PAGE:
Modern Language Speaking Mats (Learning Mats) For Meaningful Conversations

A modern language learning mat or speaking mat allows students to quickly  find words that they want to use to talk about the topic.  These mats derive from the learning mats used for very young children who see an alphabet mat, a numbers mat, an animal mat or for older children such as a states mat.  Foreign language mats usually follow one of two formats: critical words and expressions for several important  topics or  critical words and expressions for a specific topic.

Speaking mats differ from the usual foreign language textbook listing of vocabulary such as classroom words listing. Most textbooks supply just a list of  common nouns such as  “chair”,  “teacher”,  and  “book”.  However, that list probably does not teach the students how to say   “The chair is uncomfortable”, ” The teacher praises me”, or “The  teacher always corrects me” which are expressions the students would want to say.

Most modern language speaking mats organize the topic by categories. For example, a clothing speaking mat may include a category of the  actual clothing, a category of  describing clothing, a category of where clothing can be worn, and a category of asking questions about clothing. The category of  the actual clothing is the smallest category in the speaking mat, on the other hand, the description of clothing category, usually adjectives, is the biggest category since these are the words that students most often want to use in talking about clothing.

The modern language students use the speaking mat as a  quick reference; if they do not know word, they look it up on the speaking mat that has both the foreign language word and the English word. The speaking mat has all the critical words in one location as opposed to a student having to look up each word in a dictionary or to constantly ask the teacher. These foreign language students use the mat to orally express their feelings about clothing and to describe clothing.

For example, modern language students for homework may be asked to prepare ten sentences about clothing.The next day in class they will be prepared to ask their questions or make their statements about clothing. They want to be able to say more than the simplistic “The dress is red” as they talk about movie stars in their dresses; they want to say, “That silk dress does not fit her;  the stripes make her look fat.”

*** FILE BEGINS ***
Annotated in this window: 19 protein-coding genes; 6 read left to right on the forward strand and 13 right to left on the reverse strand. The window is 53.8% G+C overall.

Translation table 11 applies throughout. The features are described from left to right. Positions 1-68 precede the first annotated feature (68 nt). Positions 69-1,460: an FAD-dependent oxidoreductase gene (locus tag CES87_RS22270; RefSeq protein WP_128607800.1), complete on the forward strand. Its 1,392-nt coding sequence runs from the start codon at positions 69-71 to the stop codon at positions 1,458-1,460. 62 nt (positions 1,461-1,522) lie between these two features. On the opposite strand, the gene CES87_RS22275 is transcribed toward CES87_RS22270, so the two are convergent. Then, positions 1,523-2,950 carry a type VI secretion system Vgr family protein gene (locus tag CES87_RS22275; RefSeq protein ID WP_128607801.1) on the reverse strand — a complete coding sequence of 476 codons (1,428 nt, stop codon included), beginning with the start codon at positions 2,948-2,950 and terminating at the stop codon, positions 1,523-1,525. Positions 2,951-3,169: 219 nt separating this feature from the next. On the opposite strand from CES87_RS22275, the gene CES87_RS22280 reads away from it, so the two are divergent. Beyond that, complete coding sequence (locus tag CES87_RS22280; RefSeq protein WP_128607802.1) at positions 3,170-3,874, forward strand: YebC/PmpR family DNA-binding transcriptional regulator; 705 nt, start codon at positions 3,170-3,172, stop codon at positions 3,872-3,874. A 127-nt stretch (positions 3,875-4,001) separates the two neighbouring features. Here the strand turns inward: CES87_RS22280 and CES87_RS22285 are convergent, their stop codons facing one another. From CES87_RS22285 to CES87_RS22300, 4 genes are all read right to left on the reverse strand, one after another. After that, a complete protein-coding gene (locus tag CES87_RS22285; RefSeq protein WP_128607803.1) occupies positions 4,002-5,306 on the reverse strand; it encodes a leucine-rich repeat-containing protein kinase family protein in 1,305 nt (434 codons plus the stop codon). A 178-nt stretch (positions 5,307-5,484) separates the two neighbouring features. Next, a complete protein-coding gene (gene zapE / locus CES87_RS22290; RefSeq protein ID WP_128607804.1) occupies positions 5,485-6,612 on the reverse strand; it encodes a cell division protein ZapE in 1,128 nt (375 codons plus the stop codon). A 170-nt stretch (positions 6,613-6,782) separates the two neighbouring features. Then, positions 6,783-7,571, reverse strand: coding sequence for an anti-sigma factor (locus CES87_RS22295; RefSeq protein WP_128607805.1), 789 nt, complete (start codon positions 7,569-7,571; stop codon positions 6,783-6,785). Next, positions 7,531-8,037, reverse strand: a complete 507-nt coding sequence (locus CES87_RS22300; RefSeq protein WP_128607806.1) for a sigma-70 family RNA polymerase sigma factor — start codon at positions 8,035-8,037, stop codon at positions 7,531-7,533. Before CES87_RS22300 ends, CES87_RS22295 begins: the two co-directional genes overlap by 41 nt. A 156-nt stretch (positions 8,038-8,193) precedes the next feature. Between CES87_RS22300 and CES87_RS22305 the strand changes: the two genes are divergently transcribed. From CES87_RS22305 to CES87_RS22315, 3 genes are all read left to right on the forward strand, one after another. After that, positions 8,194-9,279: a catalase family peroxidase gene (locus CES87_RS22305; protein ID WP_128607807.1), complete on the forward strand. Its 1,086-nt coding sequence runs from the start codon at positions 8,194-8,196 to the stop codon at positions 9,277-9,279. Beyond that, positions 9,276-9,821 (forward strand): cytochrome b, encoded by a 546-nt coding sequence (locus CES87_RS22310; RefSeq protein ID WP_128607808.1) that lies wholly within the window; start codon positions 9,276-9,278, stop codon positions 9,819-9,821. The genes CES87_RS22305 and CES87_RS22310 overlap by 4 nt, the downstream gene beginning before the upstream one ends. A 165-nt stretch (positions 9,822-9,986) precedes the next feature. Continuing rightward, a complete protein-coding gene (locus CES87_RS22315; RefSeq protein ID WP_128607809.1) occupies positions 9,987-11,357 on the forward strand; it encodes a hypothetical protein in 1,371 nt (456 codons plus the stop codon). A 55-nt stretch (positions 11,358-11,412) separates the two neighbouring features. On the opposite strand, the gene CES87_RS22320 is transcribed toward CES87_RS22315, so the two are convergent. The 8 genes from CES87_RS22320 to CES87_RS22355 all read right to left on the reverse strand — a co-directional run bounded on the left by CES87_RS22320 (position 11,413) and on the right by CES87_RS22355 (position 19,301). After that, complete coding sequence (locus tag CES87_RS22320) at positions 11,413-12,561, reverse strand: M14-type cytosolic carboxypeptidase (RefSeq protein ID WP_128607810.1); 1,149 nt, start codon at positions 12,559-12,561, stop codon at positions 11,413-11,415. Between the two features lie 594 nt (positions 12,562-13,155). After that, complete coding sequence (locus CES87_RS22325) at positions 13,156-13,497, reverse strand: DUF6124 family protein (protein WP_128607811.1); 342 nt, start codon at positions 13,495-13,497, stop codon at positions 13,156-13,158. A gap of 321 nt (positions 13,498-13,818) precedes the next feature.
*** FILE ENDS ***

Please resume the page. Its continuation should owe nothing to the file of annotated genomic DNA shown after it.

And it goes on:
I have prepared some Speaking Mats for Spanish and am working on several more:
Spanish Activities / Sports Spontaneous Speaking Mat – Small Group
Spanish Clothing Spontaneous Speaking Mat – Partner Talk
Spanish Casa /House Spontaneous Speaking Mat – Partner Talk
Spanish Food Speaking Mat

My Spanish spontaneous speaking activities (29+) includes Structured Speaking (Students substitute in or select words to communicate in pairs), Speaking Mats ( Student can talk using a wide variety of nouns, verbs and adjectives to express their ideas in pairs or small group), Modified Speed Dating (Students ask their  partners one question from a card-whole class), Role Playing (Students talk as people in pictures or drawings from 2-4 people), Spontaneous Speaking (based on visuals or topics in pairs), and Grammar speaking games (pairs or small group). Available for a nominal fee at Teacherspayteachers: http://bit.ly/tpthtuttle.

At the same site, I have a series of modern language visual stories with no words (the beach, the city, school, etc.) for two students to role play; the restaurant role play involves four students.  These can be used in any language since there are just visuals, no words.

My book, Improving Foreign Language Speaking Through Formative Assessment, and my book, Formative Assessment, Responding to Students, are available at http://is.gd/tbook

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Increasing Students’ Speaking in Modern Language Classroom Through Paired Speaking

Students need language input as they start out in the language. A major goal of the modern language classroom is for students to speak (Krashen’s comprehensible output or Swain’s students learn to talk by talking), therefore, students need to talk more. However, they can only speak more when the teacher speaks less. The more the modern language teacher talks, the less opportunity the students have to speak.

Furthermore, the more foreign language students speak in pairs, the more they speak. If students only talk when the teacher calls on them, then they get to speak every 26th time (if there are 26 students in the classroom). On the other hand, if the modern language  teacher has the students work in pairs, virtually all students are talking at the same time. Some quick math will reveal the efficiency of pair work.  If the teacher has each of 26 foreign language students speak individually for one minute, it takes 26 minutes or 52% of  a 50 minute class period.  If the teacher has students speak in pairs, then 26 students can each speak for one minute for a total of   two minutes or 4% of the class.

The listing shows some spontaneous speaking activities that I have developed for paired speaking. They are available at http://bit.ly/tpthtuttle
TuttleSponSpeakingActivitiesListFeb103

My book, Improving Foreign Language Speaking Through Formative Assessment, and my book, Formative Assessment, Responding to Students, are available at http://is.gd/tbook